But what's the big deal, and what kind of a difference does a flash drive make? Find out when you read more.
One of the biggest arguments for Apple using a flash memory drive is space — the smaller drive allows Apple to free up more space for battery, making the overall unit smaller, lighter, and a better performer. But let's break down the differences between the available drives here:
Your traditional hard drive is pretty bulky, coming with a single rotating platter on a spindle, much like a record player. This makes shock absorption of the utmost importance for this kind of drive, since the moving platter can skip just like a CD.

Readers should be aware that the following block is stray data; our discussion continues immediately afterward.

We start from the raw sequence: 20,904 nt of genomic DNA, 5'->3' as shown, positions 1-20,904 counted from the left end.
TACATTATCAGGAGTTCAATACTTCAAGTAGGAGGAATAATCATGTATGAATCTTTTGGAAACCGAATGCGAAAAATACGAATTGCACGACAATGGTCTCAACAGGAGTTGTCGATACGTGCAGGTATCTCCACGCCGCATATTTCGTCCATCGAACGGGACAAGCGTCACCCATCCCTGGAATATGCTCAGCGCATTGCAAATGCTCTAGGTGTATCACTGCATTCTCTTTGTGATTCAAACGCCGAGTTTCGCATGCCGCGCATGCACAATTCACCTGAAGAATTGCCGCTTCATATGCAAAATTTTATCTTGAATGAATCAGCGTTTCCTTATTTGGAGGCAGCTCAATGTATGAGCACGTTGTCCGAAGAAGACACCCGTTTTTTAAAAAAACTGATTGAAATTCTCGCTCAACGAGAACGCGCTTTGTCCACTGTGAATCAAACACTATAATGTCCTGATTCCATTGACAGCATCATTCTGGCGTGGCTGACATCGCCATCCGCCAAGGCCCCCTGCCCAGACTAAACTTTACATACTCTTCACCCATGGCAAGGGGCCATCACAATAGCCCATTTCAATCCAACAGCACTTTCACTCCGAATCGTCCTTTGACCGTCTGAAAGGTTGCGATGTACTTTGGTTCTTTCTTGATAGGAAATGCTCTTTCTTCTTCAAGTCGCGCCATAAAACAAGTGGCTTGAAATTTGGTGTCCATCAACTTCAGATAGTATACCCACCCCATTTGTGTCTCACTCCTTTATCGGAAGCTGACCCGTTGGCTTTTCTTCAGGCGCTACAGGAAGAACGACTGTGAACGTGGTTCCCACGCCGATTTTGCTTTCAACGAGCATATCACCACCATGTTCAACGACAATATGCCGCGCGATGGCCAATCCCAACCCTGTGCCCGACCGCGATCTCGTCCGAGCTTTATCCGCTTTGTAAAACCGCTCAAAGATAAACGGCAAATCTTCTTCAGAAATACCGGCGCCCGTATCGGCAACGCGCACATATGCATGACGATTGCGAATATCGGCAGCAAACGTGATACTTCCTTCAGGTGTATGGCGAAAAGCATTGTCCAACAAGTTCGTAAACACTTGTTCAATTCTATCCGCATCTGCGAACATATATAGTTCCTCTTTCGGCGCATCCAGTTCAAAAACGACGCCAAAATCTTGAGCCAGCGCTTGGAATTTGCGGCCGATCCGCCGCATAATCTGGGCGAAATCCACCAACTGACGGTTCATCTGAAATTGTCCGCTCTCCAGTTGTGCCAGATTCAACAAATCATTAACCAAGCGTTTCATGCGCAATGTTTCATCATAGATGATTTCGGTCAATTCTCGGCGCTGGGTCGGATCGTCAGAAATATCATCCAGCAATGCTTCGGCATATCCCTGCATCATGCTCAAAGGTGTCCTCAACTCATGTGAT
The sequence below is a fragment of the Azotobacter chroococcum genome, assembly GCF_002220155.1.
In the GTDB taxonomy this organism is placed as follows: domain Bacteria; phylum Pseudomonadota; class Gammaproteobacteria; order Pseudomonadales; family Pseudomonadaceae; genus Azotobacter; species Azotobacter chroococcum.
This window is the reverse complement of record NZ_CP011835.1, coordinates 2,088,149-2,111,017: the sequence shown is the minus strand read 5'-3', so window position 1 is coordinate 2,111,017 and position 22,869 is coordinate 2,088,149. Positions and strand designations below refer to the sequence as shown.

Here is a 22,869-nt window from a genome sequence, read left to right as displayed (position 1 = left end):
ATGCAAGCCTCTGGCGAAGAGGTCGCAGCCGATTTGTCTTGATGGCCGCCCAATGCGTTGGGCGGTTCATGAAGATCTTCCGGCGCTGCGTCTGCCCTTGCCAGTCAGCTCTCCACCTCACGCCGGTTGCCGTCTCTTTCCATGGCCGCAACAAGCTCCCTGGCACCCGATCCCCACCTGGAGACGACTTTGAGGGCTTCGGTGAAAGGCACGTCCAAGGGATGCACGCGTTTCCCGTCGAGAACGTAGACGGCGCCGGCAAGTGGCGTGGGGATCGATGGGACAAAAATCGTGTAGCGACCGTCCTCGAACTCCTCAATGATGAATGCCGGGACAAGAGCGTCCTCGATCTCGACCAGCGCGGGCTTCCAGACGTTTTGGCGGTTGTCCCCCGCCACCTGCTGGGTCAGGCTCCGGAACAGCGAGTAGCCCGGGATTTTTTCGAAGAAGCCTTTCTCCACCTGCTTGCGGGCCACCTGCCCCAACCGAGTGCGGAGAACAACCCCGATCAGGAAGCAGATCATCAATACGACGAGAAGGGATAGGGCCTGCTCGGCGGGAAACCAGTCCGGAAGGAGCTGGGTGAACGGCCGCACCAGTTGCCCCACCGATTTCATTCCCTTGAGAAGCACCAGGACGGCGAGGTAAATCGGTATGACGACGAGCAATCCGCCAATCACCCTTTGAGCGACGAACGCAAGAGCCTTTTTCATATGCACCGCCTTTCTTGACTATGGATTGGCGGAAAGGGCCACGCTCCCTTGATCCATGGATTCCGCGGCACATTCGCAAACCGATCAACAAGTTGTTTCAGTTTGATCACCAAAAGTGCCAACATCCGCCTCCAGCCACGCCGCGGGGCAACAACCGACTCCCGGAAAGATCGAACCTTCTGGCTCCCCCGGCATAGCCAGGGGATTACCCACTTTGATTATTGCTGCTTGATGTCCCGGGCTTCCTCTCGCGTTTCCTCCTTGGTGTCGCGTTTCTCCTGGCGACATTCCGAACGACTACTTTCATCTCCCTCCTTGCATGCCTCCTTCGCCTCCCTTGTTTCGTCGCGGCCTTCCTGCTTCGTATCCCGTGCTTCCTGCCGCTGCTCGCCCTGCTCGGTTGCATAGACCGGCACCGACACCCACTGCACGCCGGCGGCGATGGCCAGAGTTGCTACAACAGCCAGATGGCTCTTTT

A flash memory drive contains no moving parts (a solid-state drive) but is exceptionally fast and tiny compared to other drive options. Additionally, it's super quiet, uses less battery, and is more responsive. You'll find flash memory drives in your iPods and iPhones, which are obviously all compact, silent, and durable. Flash memory drives can take a bigger beating and provide a longer lifespan than other options — the flash drives in the MacBook Airs can stay in standby mode for a whopping 30 days without charging. That's also thanks to the power of flash.
It's a smart move on Apple's part to install a tiny flash drive in the MacBook Air, since this addition makes it more like an iPad than a MacBook Pro. I mean, the purpose of the Air is portability, right?